Montgomery County Council Approves Radon Testing Bill
Supporters of the first of its kind legislation say it can help prevent deaths from the odorless gas
The County Council Tuesday unanimously approved a bill that requires home sellers in the county to test their homes for the carcinogenic gas radon or permit the buyer to test the home.
The bill generated a bit of controversy after a local association of real estate agents asked the council to not make the tests mandatory. The Greater Capital Area Association of Realtors (GCAAR) wrote in a letter to council members that agents already advise their clients about the risks of radon and that requiring the tests isn’t necessary. The legislation applies only to single-family homes.
Despite the opposition, the bill’s primary sponsor, Council member Craig Rice, said the tests could help save lives in the county and raise awareness about the dangers of radon.
“We are just asking people to test,” Rice said Tuesday. “Just so they know what may be lurking in their homes, that is unknown, that’s a silent, deadly killer.”
The Environmental Protection Agency estimates exposure to radon contributes to about 21,000 lung cancer deaths per year and that the odorless gas tends to affect cigarette smokers in greater numbers. The gas comes from the natural breakdown of uranium in soil and can enter homes through cracks in the foundation, according to the EPA.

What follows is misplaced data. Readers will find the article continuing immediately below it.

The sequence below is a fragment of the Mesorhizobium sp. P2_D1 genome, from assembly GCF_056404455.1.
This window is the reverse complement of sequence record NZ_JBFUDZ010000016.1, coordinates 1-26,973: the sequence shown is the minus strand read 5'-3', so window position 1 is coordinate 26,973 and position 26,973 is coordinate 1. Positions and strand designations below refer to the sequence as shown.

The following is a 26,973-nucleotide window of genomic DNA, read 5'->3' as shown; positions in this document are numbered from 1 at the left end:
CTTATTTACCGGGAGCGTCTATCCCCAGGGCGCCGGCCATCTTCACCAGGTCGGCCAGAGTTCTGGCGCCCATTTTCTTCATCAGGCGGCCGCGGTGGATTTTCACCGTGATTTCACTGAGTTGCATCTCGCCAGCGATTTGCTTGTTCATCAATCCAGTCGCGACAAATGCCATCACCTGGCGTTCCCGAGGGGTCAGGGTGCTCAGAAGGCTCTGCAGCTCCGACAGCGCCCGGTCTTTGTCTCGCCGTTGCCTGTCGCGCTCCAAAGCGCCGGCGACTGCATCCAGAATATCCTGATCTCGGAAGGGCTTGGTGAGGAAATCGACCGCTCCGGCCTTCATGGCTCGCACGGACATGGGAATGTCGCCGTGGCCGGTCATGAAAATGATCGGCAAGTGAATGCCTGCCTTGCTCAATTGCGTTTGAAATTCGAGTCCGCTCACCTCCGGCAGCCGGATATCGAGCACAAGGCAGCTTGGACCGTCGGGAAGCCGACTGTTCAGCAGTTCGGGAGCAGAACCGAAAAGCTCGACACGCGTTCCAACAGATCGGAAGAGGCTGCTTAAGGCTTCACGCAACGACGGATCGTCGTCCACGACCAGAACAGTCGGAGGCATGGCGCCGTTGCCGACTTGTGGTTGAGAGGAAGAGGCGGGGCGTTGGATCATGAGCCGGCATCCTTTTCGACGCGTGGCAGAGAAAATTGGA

The Montgomery County measure, which goes into effect in October 2016, is the first of its kind in the country, council members said.
“Montgomery County is situated in an area that has high levels of radon gas,” Rice said. “That is why it’s so important that we passed this protection for homeowners.”
Radon tests can cost as little as $15 for a short-term test from a hardware store and as little as $25 for a long-term test kit, which measures radon levels for 90 days or more. The EPA recommends a number of testing kits on its website. High levels of radon are primarily remediated by installing a vent pipe system and fan, which pulls the gas from beneath a home and vents it to the outside, according to the EPA.
State law already requires that sellers list the presence of radon gas in their home, if they know it exists. However the law doesn’t require a seller to test for the gas.
GCAAR requested a number of amendments, most of which the council added on to the bill Tuesday. Those include exceptions for sellers who sell the property in a foreclosure sale, transfer the property as part of a deceased person’s estate or who sell the property to a buyer planning to demolish the home.
Prostitution and Tobacco Bills
The council also unanimously approved a bill that makes soliciting prostitution a violation of county law punishable by a $500 or $750 fine. The measure is designed to add additional penalties to the state criminal statute, in which offenders can receive up to six months in jail and a fine up to $1,000. Council members said Tuesday the bill will give officers “another tool” to fight prostitution, an issue they said is contributing to human trafficking in the county.
The council also approved an increase in the fine for distributing tobacco to a minor. The legislation will increase the fine from $500 for a first offense and $750 for a subsequent offense to $1,000 for first and subsequent offenses.